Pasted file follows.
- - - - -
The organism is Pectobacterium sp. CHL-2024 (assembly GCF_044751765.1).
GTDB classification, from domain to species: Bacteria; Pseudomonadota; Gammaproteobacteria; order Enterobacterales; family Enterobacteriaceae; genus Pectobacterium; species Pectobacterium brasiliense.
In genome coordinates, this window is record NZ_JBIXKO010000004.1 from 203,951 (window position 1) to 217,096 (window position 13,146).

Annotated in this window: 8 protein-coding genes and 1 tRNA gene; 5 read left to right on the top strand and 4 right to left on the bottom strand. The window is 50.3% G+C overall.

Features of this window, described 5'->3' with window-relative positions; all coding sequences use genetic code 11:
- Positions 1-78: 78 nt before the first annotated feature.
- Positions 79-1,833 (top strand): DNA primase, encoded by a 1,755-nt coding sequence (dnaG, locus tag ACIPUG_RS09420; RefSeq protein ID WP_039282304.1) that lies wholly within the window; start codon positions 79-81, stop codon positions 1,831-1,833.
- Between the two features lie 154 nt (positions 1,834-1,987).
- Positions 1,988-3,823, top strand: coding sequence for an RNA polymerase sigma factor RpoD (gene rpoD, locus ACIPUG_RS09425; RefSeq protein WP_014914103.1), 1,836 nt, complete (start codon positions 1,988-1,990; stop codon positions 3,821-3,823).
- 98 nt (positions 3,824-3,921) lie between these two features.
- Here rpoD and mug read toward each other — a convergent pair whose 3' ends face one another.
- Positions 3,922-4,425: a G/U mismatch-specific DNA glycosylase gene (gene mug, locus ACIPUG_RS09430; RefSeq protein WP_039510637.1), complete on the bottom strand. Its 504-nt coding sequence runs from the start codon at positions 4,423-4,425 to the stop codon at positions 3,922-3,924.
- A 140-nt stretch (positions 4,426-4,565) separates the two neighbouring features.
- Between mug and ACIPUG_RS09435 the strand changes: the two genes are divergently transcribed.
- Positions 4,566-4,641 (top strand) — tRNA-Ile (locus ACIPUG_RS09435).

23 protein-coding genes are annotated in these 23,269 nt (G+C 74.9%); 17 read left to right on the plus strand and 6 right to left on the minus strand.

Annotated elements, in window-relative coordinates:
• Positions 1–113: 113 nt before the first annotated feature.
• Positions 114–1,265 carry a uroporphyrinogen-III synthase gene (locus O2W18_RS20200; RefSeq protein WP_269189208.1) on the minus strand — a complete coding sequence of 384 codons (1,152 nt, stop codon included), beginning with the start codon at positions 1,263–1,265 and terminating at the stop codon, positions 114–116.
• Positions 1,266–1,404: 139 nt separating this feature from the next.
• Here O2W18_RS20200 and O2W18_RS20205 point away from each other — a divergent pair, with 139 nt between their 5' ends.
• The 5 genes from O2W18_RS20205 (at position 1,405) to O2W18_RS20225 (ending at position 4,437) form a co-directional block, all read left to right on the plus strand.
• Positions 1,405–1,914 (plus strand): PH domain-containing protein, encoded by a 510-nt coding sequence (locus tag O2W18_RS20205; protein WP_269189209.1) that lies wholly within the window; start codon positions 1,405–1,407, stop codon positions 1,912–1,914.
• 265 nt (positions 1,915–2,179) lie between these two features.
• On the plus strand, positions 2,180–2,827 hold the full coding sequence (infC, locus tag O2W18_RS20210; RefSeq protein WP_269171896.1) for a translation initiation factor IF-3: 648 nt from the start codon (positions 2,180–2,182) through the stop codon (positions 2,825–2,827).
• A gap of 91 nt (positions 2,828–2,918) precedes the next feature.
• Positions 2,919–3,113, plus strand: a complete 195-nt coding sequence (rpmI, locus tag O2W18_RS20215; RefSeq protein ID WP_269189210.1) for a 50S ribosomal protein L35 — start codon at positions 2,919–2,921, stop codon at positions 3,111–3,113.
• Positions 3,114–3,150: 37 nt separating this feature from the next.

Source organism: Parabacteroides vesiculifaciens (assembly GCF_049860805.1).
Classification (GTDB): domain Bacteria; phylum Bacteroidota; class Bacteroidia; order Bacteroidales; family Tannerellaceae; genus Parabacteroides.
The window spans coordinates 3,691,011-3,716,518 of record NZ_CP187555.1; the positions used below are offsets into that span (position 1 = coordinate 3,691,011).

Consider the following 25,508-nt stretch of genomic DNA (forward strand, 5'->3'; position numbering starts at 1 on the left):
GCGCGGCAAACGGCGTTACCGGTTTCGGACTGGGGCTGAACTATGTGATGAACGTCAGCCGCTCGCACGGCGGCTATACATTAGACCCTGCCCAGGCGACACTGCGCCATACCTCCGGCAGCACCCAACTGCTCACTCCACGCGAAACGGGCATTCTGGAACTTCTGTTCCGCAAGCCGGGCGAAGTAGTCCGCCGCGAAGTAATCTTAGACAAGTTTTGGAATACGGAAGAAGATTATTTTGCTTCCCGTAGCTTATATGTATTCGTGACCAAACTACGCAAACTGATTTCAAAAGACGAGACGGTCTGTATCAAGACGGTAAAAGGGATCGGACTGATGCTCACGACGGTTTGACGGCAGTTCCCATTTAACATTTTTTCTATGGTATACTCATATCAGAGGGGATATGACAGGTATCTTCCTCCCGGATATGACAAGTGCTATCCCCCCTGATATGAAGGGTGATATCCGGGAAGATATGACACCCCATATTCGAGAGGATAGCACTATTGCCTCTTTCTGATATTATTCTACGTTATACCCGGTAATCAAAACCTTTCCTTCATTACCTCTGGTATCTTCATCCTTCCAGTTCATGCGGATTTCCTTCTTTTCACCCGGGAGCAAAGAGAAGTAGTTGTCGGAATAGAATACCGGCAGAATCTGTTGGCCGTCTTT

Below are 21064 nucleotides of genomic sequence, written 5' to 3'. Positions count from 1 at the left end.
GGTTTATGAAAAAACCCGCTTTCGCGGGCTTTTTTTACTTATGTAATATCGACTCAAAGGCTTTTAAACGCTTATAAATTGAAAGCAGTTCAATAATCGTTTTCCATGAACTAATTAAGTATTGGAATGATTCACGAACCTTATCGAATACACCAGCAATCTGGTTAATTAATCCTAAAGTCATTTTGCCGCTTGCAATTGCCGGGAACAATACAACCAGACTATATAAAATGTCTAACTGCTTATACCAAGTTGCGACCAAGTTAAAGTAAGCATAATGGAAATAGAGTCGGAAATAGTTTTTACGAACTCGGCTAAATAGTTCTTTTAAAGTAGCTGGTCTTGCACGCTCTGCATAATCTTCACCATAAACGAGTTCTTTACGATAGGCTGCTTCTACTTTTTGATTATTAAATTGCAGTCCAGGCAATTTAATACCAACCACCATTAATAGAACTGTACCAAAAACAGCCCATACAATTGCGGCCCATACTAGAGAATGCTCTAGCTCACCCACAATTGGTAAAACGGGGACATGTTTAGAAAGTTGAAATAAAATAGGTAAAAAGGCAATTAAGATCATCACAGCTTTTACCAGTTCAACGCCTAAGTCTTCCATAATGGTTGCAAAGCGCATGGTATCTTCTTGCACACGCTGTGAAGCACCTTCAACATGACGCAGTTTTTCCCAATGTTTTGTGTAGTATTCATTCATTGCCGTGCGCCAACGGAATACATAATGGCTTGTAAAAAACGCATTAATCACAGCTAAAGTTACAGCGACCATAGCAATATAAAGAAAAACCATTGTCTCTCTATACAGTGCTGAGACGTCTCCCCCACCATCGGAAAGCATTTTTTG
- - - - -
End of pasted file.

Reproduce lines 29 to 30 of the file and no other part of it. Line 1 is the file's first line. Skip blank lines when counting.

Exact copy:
Source organism: Parabacteroides vesiculifaciens (assembly GCF_049860805.1).
Classification (GTDB): domain Bacteria; phylum Bacteroidota; class Bacteroidia; order Bacteroidales; family Tannerellaceae; genus Parabacteroides.